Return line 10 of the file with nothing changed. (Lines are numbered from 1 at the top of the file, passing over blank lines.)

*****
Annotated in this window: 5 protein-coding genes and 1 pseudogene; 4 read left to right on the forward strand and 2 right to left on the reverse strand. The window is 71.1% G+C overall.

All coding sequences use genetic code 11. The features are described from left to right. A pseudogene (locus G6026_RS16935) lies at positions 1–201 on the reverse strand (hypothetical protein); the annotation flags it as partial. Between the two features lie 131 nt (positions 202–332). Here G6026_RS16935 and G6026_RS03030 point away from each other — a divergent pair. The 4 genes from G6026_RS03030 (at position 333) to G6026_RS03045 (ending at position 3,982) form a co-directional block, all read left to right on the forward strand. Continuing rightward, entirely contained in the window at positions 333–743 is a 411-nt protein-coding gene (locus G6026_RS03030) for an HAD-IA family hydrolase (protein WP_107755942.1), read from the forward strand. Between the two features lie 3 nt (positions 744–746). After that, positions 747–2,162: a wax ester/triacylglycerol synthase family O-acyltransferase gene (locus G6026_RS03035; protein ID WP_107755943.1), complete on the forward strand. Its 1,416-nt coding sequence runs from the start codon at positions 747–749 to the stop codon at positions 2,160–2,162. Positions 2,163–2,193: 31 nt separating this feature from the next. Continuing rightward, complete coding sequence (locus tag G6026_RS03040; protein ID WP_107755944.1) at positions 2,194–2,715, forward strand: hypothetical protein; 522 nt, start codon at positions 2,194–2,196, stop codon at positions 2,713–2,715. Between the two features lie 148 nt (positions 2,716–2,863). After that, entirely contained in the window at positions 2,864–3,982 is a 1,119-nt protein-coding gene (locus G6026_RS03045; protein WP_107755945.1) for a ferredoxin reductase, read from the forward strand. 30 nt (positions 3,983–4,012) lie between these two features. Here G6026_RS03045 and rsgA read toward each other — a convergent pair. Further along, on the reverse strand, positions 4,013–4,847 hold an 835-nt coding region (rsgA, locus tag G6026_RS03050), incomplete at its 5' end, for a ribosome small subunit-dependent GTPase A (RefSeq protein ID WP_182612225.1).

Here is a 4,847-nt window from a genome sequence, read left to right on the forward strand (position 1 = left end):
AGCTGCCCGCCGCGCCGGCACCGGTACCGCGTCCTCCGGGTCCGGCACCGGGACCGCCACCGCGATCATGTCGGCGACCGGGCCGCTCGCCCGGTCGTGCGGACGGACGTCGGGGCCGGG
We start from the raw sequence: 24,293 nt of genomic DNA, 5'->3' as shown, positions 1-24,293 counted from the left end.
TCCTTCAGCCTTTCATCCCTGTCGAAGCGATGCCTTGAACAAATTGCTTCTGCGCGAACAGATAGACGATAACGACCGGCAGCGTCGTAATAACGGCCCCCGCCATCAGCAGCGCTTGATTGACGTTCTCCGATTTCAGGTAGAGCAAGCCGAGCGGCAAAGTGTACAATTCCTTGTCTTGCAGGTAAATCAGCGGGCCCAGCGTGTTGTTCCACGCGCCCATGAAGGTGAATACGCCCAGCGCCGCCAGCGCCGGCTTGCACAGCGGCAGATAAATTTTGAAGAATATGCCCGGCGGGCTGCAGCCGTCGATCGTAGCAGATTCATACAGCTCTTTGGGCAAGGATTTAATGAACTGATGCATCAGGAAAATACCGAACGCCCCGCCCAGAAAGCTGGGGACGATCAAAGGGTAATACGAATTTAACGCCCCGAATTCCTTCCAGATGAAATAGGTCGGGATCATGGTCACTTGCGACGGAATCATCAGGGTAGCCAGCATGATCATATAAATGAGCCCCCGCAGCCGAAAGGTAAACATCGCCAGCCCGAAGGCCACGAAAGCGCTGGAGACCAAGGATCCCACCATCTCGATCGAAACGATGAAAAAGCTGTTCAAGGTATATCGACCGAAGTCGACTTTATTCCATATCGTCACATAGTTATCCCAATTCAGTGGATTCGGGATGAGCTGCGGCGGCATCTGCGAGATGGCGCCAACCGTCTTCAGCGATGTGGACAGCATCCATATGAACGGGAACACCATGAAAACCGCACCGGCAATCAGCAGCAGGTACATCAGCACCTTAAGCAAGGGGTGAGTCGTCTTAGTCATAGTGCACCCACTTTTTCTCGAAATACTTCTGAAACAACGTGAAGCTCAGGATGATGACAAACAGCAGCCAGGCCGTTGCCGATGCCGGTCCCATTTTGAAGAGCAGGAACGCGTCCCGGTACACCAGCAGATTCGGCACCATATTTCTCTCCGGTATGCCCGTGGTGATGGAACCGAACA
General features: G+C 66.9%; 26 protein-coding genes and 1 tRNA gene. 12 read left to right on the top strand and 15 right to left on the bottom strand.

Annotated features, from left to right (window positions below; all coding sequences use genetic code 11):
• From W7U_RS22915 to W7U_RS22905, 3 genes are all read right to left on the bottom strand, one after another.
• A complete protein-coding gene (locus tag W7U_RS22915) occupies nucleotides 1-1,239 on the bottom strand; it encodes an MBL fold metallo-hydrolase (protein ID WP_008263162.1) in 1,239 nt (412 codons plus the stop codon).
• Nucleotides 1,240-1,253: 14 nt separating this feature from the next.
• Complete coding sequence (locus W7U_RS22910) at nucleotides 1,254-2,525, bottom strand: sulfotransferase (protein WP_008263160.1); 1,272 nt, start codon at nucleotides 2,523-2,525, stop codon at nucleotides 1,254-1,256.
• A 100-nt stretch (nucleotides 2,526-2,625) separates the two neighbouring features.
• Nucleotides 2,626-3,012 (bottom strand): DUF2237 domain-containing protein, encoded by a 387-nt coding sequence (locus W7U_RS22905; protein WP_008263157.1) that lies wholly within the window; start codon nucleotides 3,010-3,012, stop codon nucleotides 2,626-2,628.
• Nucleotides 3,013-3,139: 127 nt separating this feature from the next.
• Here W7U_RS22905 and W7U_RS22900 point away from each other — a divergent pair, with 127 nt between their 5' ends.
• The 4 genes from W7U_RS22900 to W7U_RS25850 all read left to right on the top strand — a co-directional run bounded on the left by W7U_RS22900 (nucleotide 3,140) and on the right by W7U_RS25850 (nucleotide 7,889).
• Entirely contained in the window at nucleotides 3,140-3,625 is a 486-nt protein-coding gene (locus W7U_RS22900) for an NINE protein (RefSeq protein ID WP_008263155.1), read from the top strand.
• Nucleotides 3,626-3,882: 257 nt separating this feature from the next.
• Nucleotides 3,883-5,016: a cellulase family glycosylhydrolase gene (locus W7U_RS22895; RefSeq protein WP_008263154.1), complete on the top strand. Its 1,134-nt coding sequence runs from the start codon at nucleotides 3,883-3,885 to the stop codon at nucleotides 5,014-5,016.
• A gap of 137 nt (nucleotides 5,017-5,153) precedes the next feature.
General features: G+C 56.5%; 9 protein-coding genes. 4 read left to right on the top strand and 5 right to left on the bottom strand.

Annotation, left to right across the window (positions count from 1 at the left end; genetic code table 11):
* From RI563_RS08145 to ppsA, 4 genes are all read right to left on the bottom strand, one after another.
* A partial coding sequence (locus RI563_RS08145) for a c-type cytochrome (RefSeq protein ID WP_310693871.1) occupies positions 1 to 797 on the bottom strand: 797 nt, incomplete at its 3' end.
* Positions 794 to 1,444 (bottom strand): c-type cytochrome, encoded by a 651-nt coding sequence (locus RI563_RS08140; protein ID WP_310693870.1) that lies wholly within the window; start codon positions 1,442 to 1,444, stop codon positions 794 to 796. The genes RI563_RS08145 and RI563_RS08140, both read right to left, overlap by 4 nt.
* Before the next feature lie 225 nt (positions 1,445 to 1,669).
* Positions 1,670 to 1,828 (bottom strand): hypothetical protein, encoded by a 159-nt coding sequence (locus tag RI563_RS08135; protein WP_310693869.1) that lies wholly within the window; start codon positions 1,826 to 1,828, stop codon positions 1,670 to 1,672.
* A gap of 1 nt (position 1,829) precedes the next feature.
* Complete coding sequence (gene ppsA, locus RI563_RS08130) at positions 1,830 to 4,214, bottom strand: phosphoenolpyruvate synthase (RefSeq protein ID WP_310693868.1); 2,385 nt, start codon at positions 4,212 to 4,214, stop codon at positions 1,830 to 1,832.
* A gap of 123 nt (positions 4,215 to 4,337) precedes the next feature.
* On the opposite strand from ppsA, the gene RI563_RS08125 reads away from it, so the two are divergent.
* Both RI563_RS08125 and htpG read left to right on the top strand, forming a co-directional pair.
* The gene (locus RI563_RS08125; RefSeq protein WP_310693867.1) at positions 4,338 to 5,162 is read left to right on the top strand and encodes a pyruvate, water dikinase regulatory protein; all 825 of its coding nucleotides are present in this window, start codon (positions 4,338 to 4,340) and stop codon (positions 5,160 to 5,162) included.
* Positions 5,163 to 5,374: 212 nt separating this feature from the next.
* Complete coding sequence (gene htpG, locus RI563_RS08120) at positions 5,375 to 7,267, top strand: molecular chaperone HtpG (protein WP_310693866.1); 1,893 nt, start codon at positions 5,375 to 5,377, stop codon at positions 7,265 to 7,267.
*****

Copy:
• A complete protein-coding gene (locus tag W7U_RS22915) occupies nucleotides 1-1,239 on the bottom strand; it encodes an MBL fold metallo-hydrolase (protein ID WP_008263162.1) in 1,239 nt (412 codons plus the stop codon).